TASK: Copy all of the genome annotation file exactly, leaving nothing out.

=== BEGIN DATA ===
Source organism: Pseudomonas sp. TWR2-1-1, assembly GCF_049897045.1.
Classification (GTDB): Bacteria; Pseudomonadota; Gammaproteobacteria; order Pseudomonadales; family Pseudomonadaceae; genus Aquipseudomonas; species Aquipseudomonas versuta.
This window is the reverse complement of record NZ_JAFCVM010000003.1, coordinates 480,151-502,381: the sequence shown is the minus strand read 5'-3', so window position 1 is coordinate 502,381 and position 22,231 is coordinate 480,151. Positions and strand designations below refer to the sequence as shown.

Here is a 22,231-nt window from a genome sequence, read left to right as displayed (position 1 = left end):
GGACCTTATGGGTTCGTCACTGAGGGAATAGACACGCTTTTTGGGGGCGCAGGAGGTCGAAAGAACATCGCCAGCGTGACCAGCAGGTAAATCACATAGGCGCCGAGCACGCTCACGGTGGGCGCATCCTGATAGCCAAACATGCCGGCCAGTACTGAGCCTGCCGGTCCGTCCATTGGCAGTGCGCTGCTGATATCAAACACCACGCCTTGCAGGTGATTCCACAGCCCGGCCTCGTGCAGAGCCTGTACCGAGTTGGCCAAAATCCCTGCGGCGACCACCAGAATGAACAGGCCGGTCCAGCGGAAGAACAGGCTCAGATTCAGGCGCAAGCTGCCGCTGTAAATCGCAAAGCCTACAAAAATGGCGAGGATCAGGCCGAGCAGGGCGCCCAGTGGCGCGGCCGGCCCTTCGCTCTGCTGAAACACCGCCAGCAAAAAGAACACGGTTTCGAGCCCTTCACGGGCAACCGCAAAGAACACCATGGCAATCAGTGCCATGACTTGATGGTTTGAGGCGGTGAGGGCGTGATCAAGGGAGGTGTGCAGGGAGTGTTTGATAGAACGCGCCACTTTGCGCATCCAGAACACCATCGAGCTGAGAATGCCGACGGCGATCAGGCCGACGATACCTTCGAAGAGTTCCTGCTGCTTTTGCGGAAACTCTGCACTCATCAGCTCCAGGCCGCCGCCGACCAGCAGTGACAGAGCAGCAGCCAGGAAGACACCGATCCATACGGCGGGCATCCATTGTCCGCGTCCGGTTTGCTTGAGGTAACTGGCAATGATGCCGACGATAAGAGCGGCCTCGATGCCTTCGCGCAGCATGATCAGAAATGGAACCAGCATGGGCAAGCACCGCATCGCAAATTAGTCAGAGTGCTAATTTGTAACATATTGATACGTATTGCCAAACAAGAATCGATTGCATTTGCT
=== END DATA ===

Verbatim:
Source organism: Pseudomonas sp. TWR2-1-1, assembly GCF_049897045.1.
Classification (GTDB): Bacteria; Pseudomonadota; Gammaproteobacteria; order Pseudomonadales; family Pseudomonadaceae; genus Aquipseudomonas; species Aquipseudomonas versuta.
This window is the reverse complement of record NZ_JAFCVM010000003.1, coordinates 480,151-502,381: the sequence shown is the minus strand read 5'-3', so window position 1 is coordinate 502,381 and position 22,231 is coordinate 480,151. Positions and strand designations below refer to the sequence as shown.

Here is a 22,231-nt window from a genome sequence, read left to right as displayed (position 1 = left end):
GGACCTTATGGGTTCGTCACTGAGGGAATAGACACGCTTTTTGGGGGCGCAGGAGGTCGAAAGAACATCGCCAGCGTGACCAGCAGGTAAATCACATAGGCGCCGAGCACGCTCACGGTGGGCGCATCCTGATAGCCAAACATGCCGGCCAGTACTGAGCCTGCCGGTCCGTCCATTGGCAGTGCGCTGCTGATATCAAACACCACGCCTTGCAGGTGATTCCACAGCCCGGCCTCGTGCAGAGCCTGTACCGAGTTGGCCAAAATCCCTGCGGCGACCACCAGAATGAACAGGCCGGTCCAGCGGAAGAACAGGCTCAGATTCAGGCGCAAGCTGCCGCTGTAAATCGCAAAGCCTACAAAAATGGCGAGGATCAGGCCGAGCAGGGCGCCCAGTGGCGCGGCCGGCCCTTCGCTCTGCTGAAACACCGCCAGCAAAAAGAACACGGTTTCGAGCCCTTCACGGGCAACCGCAAAGAACACCATGGCAATCAGTGCCATGACTTGATGGTTTGAGGCGGTGAGGGCGTGATCAAGGGAGGTGTGCAGGGAGTGTTTGATAGAACGCGCCACTTTGCGCATCCAGAACACCATCGAGCTGAGAATGCCGACGGCGATCAGGCCGACGATACCTTCGAAGAGTTCCTGCTGCTTTTGCGGAAACTCTGCACTCATCAGCTCCAGGCCGCCGCCGACCAGCAGTGACAGAGCAGCAGCCAGGAAGACACCGATCCATACGGCGGGCATCCATTGTCCGCGTCCGGTTTGCTTGAGGTAACTGGCAATGATGCCGACGATAAGAGCGGCCTCGATGCCTTCGCGCAGCATGATCAGAAATGGAACCAGCATGGGCAAGCACCGCATCGCAAATTAGTCAGAGTGCTAATTTGTAACATATTGATACGTATTGCCAAACAAGAATCGATTGCATTTGCT